I have, for almost as long as I can remember (and that's a long time) suffered from dysthymia
, also referred to as "chronic depression." It's a kind of depression that isn't usually as crippling and "get on the ledge"-ey as severe depression, but on the other hand, it never goes away. It's like the tide-- the water level rises and falls, but the sea is always there.
For the past several months, the tide has been getting higher and higher. While I'm sure the various stages of grief, anxieties about work, creative frustration, and other personal factors aren't helping, there's also a certain amount of "it's just doing what it's gonna do" about it.
This morning, when I told laurie_robey
that I was depressed, she asked "What are you depressed about?" She meant it quite seriously and with all the love and care in the world, but it was just plain not a helpful question. There is no "what" that I'm depressed about, because depression is your brain shutting down its "awesome" receptors and firing off its "suck" receptors, and then trying to find a rationalization for why you feel so bad.
There are external circumstances that my depression has attached itself to, but they're not real "causes." You know how when you're grumpy, every little thing irritates you, but it's really just the grumpiness looking for a target? Depression works exactly the same way. I've had trouble coming up with creative works lately, and that bugs me, so the depression takes that and blows it up into despair (and makes a point of not noticing some of the strides I've made in artistic skill). I've lost contact with some of my old friends, so the depression takes that and blows it up into soul-crushing loneliness (and tries to sweep under the rug the fact that I've made quite a number of new friends over the past year).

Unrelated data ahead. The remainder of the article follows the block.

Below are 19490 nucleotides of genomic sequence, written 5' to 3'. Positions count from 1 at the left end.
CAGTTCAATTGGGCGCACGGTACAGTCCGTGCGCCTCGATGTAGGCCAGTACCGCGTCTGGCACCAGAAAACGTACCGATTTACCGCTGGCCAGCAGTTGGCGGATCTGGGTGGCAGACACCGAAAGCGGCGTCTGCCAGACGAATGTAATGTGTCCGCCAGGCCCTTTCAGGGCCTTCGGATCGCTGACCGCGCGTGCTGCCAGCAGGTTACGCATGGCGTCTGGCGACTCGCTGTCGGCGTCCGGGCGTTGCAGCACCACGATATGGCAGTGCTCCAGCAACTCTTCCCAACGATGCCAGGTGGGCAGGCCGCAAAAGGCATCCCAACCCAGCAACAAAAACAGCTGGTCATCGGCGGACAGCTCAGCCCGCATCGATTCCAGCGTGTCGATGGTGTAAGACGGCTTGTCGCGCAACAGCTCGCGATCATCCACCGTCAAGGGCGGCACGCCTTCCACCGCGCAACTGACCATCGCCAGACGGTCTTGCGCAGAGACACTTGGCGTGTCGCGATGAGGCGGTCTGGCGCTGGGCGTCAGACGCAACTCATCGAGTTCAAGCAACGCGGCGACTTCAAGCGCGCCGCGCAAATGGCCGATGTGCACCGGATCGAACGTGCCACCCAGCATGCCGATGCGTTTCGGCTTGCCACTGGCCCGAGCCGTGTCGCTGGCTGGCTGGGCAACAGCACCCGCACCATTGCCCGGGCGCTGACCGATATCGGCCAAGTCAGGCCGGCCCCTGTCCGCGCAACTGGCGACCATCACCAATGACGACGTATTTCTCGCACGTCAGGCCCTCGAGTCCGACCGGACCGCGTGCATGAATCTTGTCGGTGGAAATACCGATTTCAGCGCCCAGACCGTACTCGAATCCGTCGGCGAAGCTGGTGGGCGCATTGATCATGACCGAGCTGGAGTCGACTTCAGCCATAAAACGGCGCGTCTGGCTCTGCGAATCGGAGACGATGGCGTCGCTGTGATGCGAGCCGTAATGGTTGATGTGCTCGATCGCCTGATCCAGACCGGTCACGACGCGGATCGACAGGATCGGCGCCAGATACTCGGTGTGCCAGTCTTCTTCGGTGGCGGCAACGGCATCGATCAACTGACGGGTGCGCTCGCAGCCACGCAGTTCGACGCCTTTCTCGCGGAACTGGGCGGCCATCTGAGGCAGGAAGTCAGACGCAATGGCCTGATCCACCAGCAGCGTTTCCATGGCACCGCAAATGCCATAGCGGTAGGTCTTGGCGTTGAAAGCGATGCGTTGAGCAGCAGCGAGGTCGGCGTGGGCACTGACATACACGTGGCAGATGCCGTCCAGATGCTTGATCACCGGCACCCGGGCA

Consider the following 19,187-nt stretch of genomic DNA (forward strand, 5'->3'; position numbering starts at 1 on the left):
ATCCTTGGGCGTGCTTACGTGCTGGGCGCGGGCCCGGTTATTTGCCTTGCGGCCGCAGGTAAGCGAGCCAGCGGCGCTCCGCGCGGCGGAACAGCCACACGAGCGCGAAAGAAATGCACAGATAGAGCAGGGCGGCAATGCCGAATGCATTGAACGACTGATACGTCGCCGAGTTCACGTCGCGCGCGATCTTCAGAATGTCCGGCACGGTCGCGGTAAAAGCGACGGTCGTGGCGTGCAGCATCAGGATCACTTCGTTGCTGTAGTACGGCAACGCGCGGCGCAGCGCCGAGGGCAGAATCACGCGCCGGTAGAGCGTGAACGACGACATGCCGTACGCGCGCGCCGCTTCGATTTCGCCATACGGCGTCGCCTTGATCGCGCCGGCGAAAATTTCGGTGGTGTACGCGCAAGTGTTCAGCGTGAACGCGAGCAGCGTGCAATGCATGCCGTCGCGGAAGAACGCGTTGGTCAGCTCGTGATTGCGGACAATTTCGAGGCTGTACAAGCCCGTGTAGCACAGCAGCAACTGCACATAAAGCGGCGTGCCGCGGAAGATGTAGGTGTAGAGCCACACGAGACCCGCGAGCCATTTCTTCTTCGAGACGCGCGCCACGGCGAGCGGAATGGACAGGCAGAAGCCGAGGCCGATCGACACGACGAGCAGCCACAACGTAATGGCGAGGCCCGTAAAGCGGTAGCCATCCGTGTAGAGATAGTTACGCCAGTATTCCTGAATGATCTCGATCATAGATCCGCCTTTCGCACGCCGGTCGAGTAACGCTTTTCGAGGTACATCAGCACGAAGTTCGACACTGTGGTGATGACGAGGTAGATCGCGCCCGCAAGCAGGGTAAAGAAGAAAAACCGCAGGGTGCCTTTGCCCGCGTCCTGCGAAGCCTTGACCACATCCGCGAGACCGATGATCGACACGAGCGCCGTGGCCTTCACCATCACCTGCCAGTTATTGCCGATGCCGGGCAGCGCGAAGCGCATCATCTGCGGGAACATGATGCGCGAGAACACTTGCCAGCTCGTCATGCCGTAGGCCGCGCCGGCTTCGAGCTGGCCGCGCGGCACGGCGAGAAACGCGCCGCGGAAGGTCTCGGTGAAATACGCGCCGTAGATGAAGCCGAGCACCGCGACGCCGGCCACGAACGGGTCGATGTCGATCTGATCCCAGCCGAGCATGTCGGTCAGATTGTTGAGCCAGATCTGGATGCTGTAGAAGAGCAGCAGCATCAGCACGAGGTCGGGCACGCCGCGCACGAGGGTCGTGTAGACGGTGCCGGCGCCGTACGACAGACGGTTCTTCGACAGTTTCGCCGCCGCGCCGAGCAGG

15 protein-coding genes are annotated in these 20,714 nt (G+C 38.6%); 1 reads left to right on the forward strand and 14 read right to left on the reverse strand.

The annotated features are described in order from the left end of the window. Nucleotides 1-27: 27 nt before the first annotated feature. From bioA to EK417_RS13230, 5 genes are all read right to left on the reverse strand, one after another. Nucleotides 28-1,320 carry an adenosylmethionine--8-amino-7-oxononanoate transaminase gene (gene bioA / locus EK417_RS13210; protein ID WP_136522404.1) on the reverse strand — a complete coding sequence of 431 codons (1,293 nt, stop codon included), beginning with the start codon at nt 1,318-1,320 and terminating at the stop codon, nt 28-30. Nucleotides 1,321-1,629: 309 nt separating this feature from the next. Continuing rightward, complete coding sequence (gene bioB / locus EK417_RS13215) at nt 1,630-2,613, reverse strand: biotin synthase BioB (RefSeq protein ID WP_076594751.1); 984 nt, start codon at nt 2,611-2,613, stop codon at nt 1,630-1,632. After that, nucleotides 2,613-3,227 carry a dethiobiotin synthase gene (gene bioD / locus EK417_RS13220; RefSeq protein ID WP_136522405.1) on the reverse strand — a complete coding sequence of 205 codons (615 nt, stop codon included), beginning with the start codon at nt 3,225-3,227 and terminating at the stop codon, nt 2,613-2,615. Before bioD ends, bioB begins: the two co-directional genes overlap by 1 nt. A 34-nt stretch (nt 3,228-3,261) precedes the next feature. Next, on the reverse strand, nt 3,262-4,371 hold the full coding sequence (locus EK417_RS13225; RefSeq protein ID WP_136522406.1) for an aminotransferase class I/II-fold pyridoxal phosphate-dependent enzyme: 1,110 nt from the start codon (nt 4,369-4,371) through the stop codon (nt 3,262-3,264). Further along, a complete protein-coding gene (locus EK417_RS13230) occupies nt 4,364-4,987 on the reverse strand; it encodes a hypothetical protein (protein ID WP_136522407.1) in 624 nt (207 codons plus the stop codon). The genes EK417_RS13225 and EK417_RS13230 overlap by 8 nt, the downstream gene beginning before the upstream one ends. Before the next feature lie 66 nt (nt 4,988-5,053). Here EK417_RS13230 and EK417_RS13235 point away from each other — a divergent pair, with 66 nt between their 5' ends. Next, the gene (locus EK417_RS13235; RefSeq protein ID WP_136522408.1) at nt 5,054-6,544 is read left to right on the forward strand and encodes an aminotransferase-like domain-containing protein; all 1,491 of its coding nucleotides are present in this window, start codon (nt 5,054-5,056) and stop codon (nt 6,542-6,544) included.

Since Friday night, I've gotten precious little sleep, due to convention logistics and other factors, and that as much as anything led to this morning's emotional meltdown. So the true answer to Laurie's question, "What are you depressed about?" would be "I'm depressed about needing more sleep," which let's face it, is a pretty silly thing to wallow in despair over. It's not what I felt like
I was depressed about, however. If you'd asked my emotional brain what it was so upset about, it would have replied with a laundry list of self-loathing neuroses, unfeasible wishes, and nonsensical complaints, all of which the brain manufactured to explain to itself what
it was so sad about.
But there was no real "what." My thinking brain understands this and so called in sick and went back to bed. An extra four hours of sleep later and I've recovered a lot of my equilibrium and am somewhat functional again. My thinking brain has become quite adept over the years at spotting the depression at work and heading it off at the pass, but this morning the depression was in full force before my thinking brain was even awake, which is why it hit so hard.
But I am getting better now. Thanks for your patience and well-wishes, all! And if you suffer from depression yourself, remember to sleep! A nap is often the cheapest, most effective form of self-medicating for depressives... and without the crazy and dangerous side-effects.